This 2014 Article IV Consultation highlights that economic rebound in Zimbabwe experienced since the end of hyperinflation in 2009 has now ended. After averaging 10 percent over 2009–2012, growth fell to an estimated 3.3 percent in 2013, reflecting tight liquidity conditions, election-year uncertainty, weak demand for key exports, competitiveness pressures, and the impact of adverse weather conditions. Inflation continued its downward trend from 2.9 percent (year over year) at end-2012 to ?0.3 percent in April 2014. The medium-term outlook, under the baseline scenario, is for growth to average some 4 percent, as large mining sector investments reach full capacity.
underpinning the success of the program. Notwithstanding some delays, the government’s efforts to improve tax administration and the social security system are especially important in this respect. The planned integration of Pamuk and Halk banks is welcome, as is the authorities’ announcement of their new strategy for the state banks, and the Savings Deposit Insurance Fund’s (SDIF) strengthened commitment to accelerating asset sales. Adoption of new banking legislation more closely in line with EU standards will also be a key landmark. Looking ahead, the authorities need to
expected to stimulate economic activity, in line with the objectives outlined in ZIM ASSET.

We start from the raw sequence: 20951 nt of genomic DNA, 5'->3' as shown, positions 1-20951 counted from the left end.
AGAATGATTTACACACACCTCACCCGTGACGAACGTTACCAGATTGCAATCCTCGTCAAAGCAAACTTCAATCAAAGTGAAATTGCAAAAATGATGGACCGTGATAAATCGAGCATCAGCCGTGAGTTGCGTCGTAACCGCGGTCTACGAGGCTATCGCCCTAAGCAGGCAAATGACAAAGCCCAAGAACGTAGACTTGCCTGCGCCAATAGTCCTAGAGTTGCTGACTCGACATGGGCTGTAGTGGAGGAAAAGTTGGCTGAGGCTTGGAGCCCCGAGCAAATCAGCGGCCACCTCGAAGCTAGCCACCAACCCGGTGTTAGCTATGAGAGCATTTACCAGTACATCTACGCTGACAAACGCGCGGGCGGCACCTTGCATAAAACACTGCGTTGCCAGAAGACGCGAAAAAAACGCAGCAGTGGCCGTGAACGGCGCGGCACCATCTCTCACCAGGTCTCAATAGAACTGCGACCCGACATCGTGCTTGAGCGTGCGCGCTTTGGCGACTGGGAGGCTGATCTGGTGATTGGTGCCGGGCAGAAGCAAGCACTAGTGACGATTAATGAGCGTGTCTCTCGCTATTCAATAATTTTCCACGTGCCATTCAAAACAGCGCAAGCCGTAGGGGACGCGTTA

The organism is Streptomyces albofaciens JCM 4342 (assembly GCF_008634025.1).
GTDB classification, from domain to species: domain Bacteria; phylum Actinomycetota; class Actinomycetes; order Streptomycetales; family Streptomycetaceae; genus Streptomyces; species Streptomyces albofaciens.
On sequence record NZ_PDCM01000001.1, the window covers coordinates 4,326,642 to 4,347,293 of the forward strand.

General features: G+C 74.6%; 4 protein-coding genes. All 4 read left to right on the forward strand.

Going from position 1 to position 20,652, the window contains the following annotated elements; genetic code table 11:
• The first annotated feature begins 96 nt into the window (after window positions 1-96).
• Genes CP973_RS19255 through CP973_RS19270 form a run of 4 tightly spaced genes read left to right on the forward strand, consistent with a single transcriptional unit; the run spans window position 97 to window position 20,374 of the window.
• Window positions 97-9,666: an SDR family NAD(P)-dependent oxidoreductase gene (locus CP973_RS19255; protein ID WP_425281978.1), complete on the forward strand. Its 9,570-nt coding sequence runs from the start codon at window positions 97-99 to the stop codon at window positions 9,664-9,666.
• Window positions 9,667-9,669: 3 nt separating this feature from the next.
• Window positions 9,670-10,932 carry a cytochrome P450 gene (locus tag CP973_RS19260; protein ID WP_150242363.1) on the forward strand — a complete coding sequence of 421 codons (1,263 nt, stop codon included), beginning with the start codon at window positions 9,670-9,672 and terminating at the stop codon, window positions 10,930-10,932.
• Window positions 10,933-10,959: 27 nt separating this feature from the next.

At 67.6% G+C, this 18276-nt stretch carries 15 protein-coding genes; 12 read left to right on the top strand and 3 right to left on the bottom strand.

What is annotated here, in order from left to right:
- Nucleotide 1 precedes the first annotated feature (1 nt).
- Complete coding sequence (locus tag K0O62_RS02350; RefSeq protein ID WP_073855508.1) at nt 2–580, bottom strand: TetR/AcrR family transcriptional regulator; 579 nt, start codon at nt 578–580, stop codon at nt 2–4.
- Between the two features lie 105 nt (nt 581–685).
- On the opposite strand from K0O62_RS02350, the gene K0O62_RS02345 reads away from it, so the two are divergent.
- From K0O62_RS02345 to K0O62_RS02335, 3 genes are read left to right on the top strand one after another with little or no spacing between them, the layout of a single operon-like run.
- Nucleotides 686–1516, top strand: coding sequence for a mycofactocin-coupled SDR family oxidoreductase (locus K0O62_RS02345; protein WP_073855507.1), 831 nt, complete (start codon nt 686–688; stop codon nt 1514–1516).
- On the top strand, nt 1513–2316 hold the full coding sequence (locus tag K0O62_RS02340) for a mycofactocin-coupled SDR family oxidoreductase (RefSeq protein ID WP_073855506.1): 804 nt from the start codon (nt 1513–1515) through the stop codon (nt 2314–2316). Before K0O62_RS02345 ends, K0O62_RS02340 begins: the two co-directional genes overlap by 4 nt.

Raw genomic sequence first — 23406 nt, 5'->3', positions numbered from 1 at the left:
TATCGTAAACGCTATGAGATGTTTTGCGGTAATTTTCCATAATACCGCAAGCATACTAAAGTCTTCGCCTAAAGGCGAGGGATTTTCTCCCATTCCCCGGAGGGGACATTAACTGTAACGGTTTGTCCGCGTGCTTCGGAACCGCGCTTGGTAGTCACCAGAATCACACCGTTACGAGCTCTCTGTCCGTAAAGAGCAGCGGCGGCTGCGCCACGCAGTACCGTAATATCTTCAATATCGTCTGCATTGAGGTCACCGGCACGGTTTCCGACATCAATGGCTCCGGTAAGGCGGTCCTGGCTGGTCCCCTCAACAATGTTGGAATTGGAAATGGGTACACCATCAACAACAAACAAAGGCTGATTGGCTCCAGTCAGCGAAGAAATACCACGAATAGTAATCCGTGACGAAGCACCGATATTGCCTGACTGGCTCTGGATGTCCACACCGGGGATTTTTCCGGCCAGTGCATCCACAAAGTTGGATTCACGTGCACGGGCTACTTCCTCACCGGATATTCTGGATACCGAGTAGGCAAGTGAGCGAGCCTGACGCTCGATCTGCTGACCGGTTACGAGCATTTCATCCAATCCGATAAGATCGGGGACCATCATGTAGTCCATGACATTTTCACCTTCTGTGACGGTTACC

In March 2014, a US$100 million interbank facility by Afreximbank was launched to address the liquidity crunch in the system, in accordance with the authorities’ announcement during the 2014 National Budget statement. Through this facility, illiquid but solvent financial institutions will be able to access temporary funding. The authorities hope that this will help restore confidence in the market and encourage interbank activity.
On measures intended to further anchor the
clarifying the conditions for fair dismissals, decentralizing the wage setting process, and eliminating wage indexation.
Directors noted that the banking sector remains sound, but faces elevated and unevenly distributed risks. They welcomed recent consolidation of savings banks and the reform of their regulatory regime. They also welcomed the authorities’ announcement of their intention to publish bank-by-bank stress tests results, noting that it will be important for these tests to be based on realistic assumptions and accompanied by a clear strategy for addressing
market to foreign investors could help in enhancing liquidity. A few other Directors advised a more cautious approach in view of the volatility and vulnerabilities associated with capital flows. Directors considered that public institutions have an important role to play in establishing the overall framework for infrastructure financing and in filling market gaps, while carefully managing risks to the public sector.
Directors welcomed the authorities’ announcement to lower the deficit starting from the next budget. With the recovery becoming entrenched and given
among the first sectors, with the median country reopening it in phase 2 of its overall plan. There has been more variability in the case of schools. Austria and Denmark , for example, introduced easing actions among its first opening measures, but in other countries, such as Italy and Spain , easing actions for schools were in the last phase.
Heterogeneous Timing, Speed, and Sectoral Sequencing of Reopening Strategies
Sources: Authoritiesannouncements; Our World in Data, European Centre for Disease Prevention and Control; and IMF staff